Firms object to drug use in Arkansas executions

Posted April 14, 2017

The state reasoned that the fast pace was necessary because one of the lethal injection drugs, midazolam, will expire at the end of the month, and it is unclear when more would be available. The request was filed Wednesday on behalf of Don Davis and Bruce Ward whose executions are set for Monday night.

Both corporations have policies to prevent supplies of their drugs ending up in the service of executions, for instance barring distributors from selling to prisons or delivering drugs to other middlemen.

Arkansas plans to execute seven inmates before the end of April, when its supply of midazolam expires.

Attorney General Leslie Rutledge's office said she's reviewing the filing but continues to expect the executions will go ahead as scheduled.

West-Ward was named by The Associated Press as the likely manufacturer of the state's midazolam, used to sedate an inmate.

London-based Hikma, West-Ward's parent company, said it made "repeated" representation to officials "to confirm if they are in possession of our product which they intend to use in lethal injections, and if so to return it to us". Fresenius said it has made similar overtures to Hutchinson and his staff, but hasn't received any response.

Ahead of the decision protesters demonstrated outside the home of Governor Asa Hutchinson, who sanctioned the executions.

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"The only conclusion is that these medicines were acquired from an unauthorized seller in violation of important contractual terms that the manufacturers relied on", the companies stated in the court filing.

The AP past year used redacted drug labels to identify Hospira, which was purchased by Pfizer, as the likely manufacturer of the third drug in Arkansas' lethal injection protocol.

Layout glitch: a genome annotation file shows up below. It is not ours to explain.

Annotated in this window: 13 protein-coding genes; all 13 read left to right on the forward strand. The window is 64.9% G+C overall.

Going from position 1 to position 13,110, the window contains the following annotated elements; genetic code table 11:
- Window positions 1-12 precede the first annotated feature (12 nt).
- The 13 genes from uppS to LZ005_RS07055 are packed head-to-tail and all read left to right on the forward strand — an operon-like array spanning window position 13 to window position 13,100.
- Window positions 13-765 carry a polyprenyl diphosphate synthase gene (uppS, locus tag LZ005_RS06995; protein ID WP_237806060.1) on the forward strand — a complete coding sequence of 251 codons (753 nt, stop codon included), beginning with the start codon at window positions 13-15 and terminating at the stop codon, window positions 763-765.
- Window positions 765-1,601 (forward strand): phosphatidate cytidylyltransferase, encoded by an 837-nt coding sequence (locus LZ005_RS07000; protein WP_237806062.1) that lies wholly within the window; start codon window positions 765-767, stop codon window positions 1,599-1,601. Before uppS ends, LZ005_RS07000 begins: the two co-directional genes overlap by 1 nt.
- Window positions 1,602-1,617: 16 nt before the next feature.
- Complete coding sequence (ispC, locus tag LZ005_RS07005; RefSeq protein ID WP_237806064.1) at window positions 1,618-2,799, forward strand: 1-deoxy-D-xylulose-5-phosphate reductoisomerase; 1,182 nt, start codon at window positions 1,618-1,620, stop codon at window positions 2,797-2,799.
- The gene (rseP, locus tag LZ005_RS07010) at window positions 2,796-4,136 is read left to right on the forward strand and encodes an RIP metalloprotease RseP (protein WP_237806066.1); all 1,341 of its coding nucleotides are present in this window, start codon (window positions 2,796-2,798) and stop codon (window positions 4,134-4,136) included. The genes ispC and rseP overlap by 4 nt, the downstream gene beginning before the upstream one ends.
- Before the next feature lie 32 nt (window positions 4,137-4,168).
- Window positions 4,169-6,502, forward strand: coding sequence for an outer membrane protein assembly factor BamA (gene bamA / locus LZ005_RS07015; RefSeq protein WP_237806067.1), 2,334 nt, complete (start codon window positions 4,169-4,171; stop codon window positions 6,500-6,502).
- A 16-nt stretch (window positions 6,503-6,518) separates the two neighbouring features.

"Arkansas deliberately engineered a breach in these companies' contracts in order to obtain these drugs, undermining the interests of the healthcare industry and putting public health at risk", said Maya Foa, director of Reprieve, a human rights-focused not-for-profit organization.

That will occur on the same day that a federal court hearing is expected to wrap up with the inmates challenging the state's execution plan.

"Just four months after the US recorded its lowest execution total for a quarter of a century, Arkansas is preparing to buck this positive trend in a shameful race to beat a drug expiration date".

Arkansas has not executed an inmate since 2005 because of drug shortages and legal challenges. No state has ever executed this many inmates in as short a period since the U.S. Supreme Court reinstated the death penalty in 1976.

Pfizer has objected to the use of its drugs in lethal injections and has put controls in place to prevent them from being used in executions. Although a federal judge has blocked the execution of 40-year-old Jason McGehee, he remains under threat of execution even if not on 27 April as originally scheduled. Johnson has maintained his innocence throughout his entire time in prison.